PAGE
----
In Today’s news, Genentech, a member of the Roche Group, announced that the company has, indeed, submitted a Biologics License Application (BLA) to the FDA for trastuzumab-DM1 (T-DM1). The drug’s technology is licensed from ImmunoGen (IMGN). The BLA is for approval of T-DM1 in people with advanced HER2-positive breast cancer who have previously received multiple HER2-targeted medicines and chemotherapies. This submission is based on the results of a Phase 2 study, which showed T-DM1 shrank tumors in one-third of women who had received on average seven prior medicines for advanced HER2-positive breast cancer.

This submission was expected and Prohost mentioned it time and time again, the latest was in Prohost Letter #303 posted on Prohost website on Tuesday when we wrote: “Seeing patients who became resistant to its drug herceptin respond to T-DM1, Roche became excited and motivated to ask the FDA for an early approval of the drug. Patients who had previously received, on average, seven different drugs for their advanced breast cancer had an objective response to treatment with T-DM1. Among the responders were a substantial number of patients with recurrent disease who became resistant to Roche’s blockbuster drug Herceptin. How could anybody believe that ImmunoGen, which has a pipeline of successfully conjugated drugs, be bad?”

The Prohost Letter wrote, “ImmunoGen’s weapon resides in its technological capability that succeeded for the first time in history in designing and developing safe and effective conjugated monoclonal antibody drugs. ImmunoGen’s lead drug Trastuzumab-DM1 (T-DM1) is a monoclonal antibody against HER2 neu breast cancer loaded with the cancer-cell killing agent, DM1. The drug has demonstrated efficacy in patients suffering from her2 neu recurrent resistant breast cancer patients.”

In Genentech/Roche press release, Hal Barron, M.D., executive vice president, Global Development and chief medical officer said: “While we’ve made great strides in treating HER2-positive breast cancer, there is a group of people whose breast cancer will come back after many treatments, leaving them with very limited options. Data from studies have shown that T-DM1 shrank tumors in these people, so we are excited to have submitted this application to the FDA in hopes of offering a potential new medicine to people with this type of breast cancer.”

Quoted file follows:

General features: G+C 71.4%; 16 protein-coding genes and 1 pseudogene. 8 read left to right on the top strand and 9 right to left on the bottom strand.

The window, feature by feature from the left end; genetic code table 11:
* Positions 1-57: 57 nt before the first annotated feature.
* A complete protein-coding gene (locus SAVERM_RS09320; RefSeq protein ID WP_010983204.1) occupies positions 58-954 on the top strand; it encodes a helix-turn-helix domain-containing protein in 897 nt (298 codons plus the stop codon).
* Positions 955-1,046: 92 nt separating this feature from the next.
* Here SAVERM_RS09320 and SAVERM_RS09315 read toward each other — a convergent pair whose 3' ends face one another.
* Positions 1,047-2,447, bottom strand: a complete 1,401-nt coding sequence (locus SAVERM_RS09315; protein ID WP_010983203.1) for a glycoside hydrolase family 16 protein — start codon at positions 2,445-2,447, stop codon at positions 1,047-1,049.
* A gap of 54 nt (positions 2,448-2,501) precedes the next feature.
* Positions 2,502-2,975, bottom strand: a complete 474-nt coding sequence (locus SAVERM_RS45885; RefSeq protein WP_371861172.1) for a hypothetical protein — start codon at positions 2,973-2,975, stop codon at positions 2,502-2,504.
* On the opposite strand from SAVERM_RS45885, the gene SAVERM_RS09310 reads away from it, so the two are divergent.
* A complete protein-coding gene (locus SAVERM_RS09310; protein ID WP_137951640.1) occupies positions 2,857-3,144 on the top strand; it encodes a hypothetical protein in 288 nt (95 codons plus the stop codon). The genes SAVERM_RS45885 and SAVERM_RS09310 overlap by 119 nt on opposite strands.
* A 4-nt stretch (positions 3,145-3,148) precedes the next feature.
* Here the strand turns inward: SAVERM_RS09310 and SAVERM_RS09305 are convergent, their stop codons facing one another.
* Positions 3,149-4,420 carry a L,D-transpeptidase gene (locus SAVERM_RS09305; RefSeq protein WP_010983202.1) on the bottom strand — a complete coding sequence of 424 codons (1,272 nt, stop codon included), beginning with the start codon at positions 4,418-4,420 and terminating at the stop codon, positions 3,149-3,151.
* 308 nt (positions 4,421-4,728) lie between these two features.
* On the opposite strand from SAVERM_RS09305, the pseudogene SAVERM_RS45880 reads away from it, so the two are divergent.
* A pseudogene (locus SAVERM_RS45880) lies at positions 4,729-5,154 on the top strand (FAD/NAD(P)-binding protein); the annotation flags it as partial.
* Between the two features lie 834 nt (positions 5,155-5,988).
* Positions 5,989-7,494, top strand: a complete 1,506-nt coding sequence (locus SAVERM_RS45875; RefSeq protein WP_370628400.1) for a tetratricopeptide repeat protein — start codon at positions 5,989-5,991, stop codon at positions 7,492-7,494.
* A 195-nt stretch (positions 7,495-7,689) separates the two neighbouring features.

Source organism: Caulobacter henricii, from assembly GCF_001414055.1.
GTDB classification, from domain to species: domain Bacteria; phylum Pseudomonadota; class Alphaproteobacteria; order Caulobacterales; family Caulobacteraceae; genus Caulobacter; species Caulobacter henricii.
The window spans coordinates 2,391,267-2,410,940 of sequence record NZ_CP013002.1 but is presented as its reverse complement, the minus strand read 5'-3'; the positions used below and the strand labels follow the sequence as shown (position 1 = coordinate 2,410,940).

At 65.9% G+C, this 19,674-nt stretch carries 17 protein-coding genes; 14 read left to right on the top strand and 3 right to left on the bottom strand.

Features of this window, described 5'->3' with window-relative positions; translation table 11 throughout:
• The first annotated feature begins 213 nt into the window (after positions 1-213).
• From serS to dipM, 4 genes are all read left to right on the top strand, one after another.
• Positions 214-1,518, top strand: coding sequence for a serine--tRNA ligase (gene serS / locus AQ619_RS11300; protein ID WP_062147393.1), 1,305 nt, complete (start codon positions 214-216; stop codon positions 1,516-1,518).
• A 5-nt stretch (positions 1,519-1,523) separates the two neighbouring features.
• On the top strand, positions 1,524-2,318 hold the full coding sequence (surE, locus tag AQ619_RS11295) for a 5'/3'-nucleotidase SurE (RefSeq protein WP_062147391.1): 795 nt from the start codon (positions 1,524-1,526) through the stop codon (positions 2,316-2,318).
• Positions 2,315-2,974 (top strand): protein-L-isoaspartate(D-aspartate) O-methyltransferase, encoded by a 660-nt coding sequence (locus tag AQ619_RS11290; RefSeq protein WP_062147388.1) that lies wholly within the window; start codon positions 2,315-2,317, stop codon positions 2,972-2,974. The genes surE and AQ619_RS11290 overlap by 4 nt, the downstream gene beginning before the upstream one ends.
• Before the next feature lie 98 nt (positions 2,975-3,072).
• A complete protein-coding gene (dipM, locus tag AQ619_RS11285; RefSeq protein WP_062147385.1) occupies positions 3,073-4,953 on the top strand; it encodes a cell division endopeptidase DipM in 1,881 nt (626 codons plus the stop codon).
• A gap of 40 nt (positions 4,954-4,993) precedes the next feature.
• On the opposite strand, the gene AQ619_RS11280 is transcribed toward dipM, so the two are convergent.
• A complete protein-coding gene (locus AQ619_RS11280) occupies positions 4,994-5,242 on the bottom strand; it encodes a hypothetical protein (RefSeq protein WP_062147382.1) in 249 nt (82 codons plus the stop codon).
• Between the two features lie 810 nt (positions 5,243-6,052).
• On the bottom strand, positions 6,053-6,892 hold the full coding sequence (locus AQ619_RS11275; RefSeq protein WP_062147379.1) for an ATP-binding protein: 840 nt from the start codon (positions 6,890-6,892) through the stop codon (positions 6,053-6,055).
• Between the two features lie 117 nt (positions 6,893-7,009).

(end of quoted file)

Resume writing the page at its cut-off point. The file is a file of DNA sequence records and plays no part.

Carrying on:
T-DM1 is an antibody-drug conjugate (ADC), also known as an armed antibody, being studied for advanced HER2-positive breast cancer. T-DM1 attaches trastuzumab and the chemotherapy DM1 together using a stable linker, which is designed to keep T-DM1 in one piece until it reaches specific cancer cells. The antibody (trastuzumab) binds to the HER2-positive cancer cells, and is thought to block out-of-control signals that make the cancer grow while also calling on the body’s immune system to attack the cells. Then, once T-DM1 is absorbed into those cancer cells, it is designed to destroy them by releasing the DM1.

A Phase 2 study known as TDM4374g, designed to assess single-agent T-DM1 in 110 women with HER2-positive advanced breast cancer whose disease had worsened after receiving at least two prior HER2-targeted treatments Herceptin® (trastuzumab) and lapatinib) in the metastatic setting, as well as an anthracycline, a taxane and capecitabine, demonstrated the following results: 

-- T-DM1 shrank tumors in 33 percent of women with advanced HER2-positive breast cancer that had worsened following treatment with an average of seven prior medicines for metastatic disease.

-- Most side effects were mild (Grade 1-2) and similar to those observed in previous clinical trials of T-DM1.

More trials of T-DM1 are planned for the drug, either alone or in combination with other medicines.  An ongoing Phase 3 trial, known as EMILIA, is comparing T-DM1 to lapatinib in combination with capecitabine in people with advanced HER2-positive breast cancer whose disease has worsened after receiving initial treatment. Also, a planned Phase 3 study, MARIANNE, will compare both T-DM1 alone and T-DM1 in combination with pertuzumab to Herceptin in combination with a taxane chemotherapy in people with advanced HER2-positive breast cancer who have not been previously treated for advanced disease.